This article was originally published in the May/June 1999 issue of Home Energy Magazine. Some formatting inconsistencies may be evident in older archive content.
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Home Energy Magazine Online May/June 1999
Program Assesses Contractor Work in CaliforniaA new project will use building diagnostic equipment and techniques to assess the installation quality of energy features in new California homes. Information gained from the project will help the California Energy Commission (CEC) to improve both Title 24 building energy efficiency standards and home energy rating systems.
The two-year project will also identify builders who use diagnostic testing as part of a utility program or to distinguish their homes from those of other companies. It is part of the CEC's plan to establish a market that values and promotes affordable, comfortable, and energy-efficient homes, says commissioner Jananne Sharpless.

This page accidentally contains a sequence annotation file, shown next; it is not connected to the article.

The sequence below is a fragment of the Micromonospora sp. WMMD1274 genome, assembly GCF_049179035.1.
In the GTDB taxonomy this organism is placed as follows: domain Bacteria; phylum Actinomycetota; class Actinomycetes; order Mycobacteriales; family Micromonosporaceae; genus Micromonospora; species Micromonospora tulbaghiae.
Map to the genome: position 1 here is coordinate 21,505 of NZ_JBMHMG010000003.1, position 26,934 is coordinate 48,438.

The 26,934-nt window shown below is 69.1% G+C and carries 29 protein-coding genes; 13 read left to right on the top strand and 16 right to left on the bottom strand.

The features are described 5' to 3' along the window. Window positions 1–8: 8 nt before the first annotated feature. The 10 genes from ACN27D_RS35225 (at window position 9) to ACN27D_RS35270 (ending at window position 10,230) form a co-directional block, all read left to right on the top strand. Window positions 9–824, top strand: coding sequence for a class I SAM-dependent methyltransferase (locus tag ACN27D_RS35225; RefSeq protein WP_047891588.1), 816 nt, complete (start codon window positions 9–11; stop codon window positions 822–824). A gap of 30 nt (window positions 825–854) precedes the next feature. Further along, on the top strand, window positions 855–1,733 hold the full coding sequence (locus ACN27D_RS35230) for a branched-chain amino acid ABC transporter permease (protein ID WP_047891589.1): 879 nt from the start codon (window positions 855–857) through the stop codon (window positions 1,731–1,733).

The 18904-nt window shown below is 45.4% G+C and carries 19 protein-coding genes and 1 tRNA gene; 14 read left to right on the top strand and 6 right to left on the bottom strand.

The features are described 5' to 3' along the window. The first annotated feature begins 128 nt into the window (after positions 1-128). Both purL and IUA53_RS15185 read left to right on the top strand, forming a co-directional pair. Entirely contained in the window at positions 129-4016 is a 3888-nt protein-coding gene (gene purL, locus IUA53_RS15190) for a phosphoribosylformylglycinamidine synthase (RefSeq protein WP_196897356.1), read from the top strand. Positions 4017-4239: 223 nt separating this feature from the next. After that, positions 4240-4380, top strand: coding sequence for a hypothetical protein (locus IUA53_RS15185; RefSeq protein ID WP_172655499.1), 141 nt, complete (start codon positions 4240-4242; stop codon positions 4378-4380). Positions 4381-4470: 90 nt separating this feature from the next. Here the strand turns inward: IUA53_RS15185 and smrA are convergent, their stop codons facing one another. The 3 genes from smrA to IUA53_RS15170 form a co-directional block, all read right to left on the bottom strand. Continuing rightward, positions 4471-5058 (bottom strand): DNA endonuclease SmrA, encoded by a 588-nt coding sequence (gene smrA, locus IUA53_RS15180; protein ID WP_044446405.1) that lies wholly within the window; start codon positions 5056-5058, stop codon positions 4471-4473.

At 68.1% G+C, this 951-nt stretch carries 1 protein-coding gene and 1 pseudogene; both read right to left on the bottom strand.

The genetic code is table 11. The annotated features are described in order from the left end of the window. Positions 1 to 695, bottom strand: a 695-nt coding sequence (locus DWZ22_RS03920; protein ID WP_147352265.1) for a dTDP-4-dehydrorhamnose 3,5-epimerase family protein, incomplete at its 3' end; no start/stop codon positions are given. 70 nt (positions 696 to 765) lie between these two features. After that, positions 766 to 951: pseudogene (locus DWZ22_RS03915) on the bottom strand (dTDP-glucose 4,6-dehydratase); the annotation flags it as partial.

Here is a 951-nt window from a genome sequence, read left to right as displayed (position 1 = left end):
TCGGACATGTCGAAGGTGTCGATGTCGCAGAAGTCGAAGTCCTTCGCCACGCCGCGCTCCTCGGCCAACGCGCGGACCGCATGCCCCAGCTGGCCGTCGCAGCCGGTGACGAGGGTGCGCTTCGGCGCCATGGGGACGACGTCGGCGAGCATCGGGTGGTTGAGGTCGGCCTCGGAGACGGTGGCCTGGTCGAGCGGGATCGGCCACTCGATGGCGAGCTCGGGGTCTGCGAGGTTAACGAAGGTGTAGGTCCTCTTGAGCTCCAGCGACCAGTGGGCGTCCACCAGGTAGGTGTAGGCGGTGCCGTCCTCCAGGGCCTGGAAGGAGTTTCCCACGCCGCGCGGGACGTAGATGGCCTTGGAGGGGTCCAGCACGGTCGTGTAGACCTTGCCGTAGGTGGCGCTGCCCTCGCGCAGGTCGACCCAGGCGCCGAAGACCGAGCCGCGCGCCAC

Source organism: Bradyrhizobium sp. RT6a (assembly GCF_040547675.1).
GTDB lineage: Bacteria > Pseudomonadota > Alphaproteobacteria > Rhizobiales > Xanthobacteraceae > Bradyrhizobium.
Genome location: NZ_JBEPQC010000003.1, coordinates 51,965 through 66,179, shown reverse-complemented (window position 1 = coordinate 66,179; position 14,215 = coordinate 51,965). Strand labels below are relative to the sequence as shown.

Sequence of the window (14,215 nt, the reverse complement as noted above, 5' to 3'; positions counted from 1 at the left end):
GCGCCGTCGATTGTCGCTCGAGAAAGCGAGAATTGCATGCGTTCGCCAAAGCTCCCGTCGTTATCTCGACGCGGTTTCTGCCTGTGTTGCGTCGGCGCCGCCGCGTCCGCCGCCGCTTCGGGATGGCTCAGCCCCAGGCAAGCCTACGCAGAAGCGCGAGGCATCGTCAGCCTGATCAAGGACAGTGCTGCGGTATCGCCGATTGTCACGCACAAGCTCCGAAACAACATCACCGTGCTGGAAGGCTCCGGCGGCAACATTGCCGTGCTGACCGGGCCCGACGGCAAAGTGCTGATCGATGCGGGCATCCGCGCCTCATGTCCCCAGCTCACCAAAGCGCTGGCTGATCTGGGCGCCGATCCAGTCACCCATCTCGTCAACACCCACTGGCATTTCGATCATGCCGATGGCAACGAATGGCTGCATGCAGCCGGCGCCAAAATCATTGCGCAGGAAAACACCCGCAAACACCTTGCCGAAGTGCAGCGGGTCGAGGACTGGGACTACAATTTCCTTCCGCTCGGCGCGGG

Diagnostic tools--such as duct testers, blower doors, and infrared cameras--will be used to assess the postconstruction quality of 60 new homes throughout the state. Davis Energy Group of Davis, California, and a team of subcontractors will gather extensive data on duct systems, insulation installation, and air infiltration, and will evaluate the diagnostic work done by participating contractors. We want to get a snapshot of current diagnostics practices, says Marc Hoeschele, senior engineer at Davis Energy, so we can compare them a year from now, after the CEC standards take effect.
Who should get involved? Any builder or contractor who uses diagnostic tools to verify the installed performance of energy features should be part of this project. For more information, contact Eurlyne Geiszler at the CEC. Tel: (916)654-4052; Web site: www.energy.ca.gov/efficiency/qualityhomes.
Scott Matthews is the deputy director for energy efficiency at the California Energy Commission.
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